'Today' Shows Off New Set & New Strategy

On Monday, Sept. 16, NBC’s Today show will debut its new Studio1A, the first redesign for the venerable morning show’s set in seven years.

NBC News president Deborah Turness took the opportunity to make her first press appearance to preview the new set to reporters on Sept. 12, calling the redesigned studio part of a “clear, strategic plan for the Today show going forward.” She spoke of a research-led approach that will be based on three guiding principles: substance, uplift and connection.

Turness emphasized that Today is a news show, and will be focused even more on making and breaking news with exclusives like its recent interviews with embattled celebrity chef Paula Deen, kidnapped teen Hannah Anderson and New York City mayoral candidate Anthony Weiner.

“This is a content led strategy, and we have the right team and the best team to lead that strategy,” she said, in a veiled reference to the anchor turnover that has occurred at Today in the past two years.

A new addition to Studio1A is the Orange Room, which Carson Daly will join Today to host. The digital studio will serve as a bridge between the audience and the show, providing real-time reaction to the news and serving as a space for web-only content. The screens in the studio mean Daly can host via Skype on the days he might have to be in Los Angeles filming The Voice, he told B&C.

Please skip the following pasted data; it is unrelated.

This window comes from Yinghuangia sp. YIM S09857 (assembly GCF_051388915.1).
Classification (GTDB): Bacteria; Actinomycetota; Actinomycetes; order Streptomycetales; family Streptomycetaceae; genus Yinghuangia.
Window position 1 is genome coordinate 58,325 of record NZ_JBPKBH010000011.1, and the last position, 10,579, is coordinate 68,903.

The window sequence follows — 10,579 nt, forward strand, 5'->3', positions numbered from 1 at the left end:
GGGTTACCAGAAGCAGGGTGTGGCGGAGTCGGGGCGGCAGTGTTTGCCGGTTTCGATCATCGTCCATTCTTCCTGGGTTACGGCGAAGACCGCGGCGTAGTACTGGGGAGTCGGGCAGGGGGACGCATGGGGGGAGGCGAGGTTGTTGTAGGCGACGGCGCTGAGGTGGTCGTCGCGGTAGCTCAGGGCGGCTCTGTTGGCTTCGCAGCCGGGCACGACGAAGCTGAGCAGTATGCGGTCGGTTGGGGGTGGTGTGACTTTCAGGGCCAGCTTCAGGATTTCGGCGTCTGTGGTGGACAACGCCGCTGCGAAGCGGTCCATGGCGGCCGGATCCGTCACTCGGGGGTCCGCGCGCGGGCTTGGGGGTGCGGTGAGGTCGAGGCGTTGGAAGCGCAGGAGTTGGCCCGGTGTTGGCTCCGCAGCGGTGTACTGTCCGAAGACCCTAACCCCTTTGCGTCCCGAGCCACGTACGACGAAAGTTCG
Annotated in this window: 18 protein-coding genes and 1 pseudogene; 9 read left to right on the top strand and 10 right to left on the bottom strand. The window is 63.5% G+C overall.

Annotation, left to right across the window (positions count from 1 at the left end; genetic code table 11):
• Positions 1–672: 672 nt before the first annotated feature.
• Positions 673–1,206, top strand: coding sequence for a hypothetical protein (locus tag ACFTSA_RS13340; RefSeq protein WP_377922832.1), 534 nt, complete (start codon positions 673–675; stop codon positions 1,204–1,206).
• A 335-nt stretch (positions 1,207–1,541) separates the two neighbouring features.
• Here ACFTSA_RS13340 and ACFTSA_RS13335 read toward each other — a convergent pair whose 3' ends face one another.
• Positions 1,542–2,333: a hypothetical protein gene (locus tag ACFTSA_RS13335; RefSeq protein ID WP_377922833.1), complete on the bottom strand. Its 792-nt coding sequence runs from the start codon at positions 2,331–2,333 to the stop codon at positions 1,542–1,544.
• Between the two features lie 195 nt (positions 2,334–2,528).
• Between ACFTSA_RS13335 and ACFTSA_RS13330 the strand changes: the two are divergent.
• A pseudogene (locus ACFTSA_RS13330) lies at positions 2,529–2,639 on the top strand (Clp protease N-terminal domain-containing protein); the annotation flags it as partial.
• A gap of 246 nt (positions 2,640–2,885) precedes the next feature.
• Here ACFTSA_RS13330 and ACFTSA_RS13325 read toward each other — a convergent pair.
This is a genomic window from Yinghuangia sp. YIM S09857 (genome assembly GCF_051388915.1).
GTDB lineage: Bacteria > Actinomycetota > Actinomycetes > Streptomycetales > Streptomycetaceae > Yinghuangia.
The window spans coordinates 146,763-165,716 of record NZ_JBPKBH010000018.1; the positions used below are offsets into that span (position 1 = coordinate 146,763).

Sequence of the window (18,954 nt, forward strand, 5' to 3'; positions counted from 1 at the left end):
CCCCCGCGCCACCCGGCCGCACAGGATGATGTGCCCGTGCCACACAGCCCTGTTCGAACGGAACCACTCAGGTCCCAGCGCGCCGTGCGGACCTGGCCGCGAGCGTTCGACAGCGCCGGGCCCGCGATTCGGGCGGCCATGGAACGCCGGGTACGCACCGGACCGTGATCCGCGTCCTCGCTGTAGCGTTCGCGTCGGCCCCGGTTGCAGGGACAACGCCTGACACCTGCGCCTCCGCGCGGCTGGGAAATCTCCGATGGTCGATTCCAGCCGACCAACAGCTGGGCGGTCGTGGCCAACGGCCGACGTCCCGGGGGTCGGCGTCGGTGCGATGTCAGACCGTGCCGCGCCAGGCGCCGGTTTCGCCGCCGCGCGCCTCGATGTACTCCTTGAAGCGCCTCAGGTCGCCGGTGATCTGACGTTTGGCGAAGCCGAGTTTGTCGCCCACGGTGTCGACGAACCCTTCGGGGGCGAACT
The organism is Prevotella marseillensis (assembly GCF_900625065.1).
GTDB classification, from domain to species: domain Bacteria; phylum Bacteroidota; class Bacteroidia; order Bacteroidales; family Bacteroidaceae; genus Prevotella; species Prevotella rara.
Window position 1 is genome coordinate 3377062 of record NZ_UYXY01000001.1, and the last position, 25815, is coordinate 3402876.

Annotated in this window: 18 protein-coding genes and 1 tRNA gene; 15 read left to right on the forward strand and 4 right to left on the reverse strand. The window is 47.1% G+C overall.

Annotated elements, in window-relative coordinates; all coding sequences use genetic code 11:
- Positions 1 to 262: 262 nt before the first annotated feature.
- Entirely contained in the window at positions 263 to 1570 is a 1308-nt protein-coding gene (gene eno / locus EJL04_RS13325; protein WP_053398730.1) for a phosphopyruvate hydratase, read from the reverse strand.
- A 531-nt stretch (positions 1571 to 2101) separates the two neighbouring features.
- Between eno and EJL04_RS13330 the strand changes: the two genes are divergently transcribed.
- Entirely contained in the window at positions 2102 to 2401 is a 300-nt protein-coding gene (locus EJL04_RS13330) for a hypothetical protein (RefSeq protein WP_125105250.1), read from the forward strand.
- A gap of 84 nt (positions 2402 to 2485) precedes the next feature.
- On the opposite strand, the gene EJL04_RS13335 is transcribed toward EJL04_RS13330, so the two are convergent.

Orange is a theme of the new set, meant to represent the sunshine, like in Today’s trademark logo (which will be revamped to shades of orange) as well as warmth and brightness. Today will be asking viewers and affiliates to send in photos of the sunrise in their cities using #sunrise on Twitter, which will be displayed on a large HD screen above the main couch (also orange).

The anchor desk (which won’t arrive until Sunday) will be situated on a rotating turntable, to allow the hosts to face the studio or the street. Adjacent to that is an 87-in. touchscreen weather wall, where Al Roker can place weather patterns with a touch, zoom in to storm systems, and give 3D city views. When not displaying the weather, the touchscreen can be used for other things, like political polls, said executive producer Don Nash.

A one-on-one interview area and a 16-ft. by 6-ft. HD screen that can break up into six separate panels round out the major features of the new studio. Check out photos of the redesigned set below:

The Today hosts at the sofa

The one-on-one interview area

Al Roker demonstrates the weather wall touchscreen

The large HD monitors show off Today’s refreshed logo

Carson Daly in the Orange Room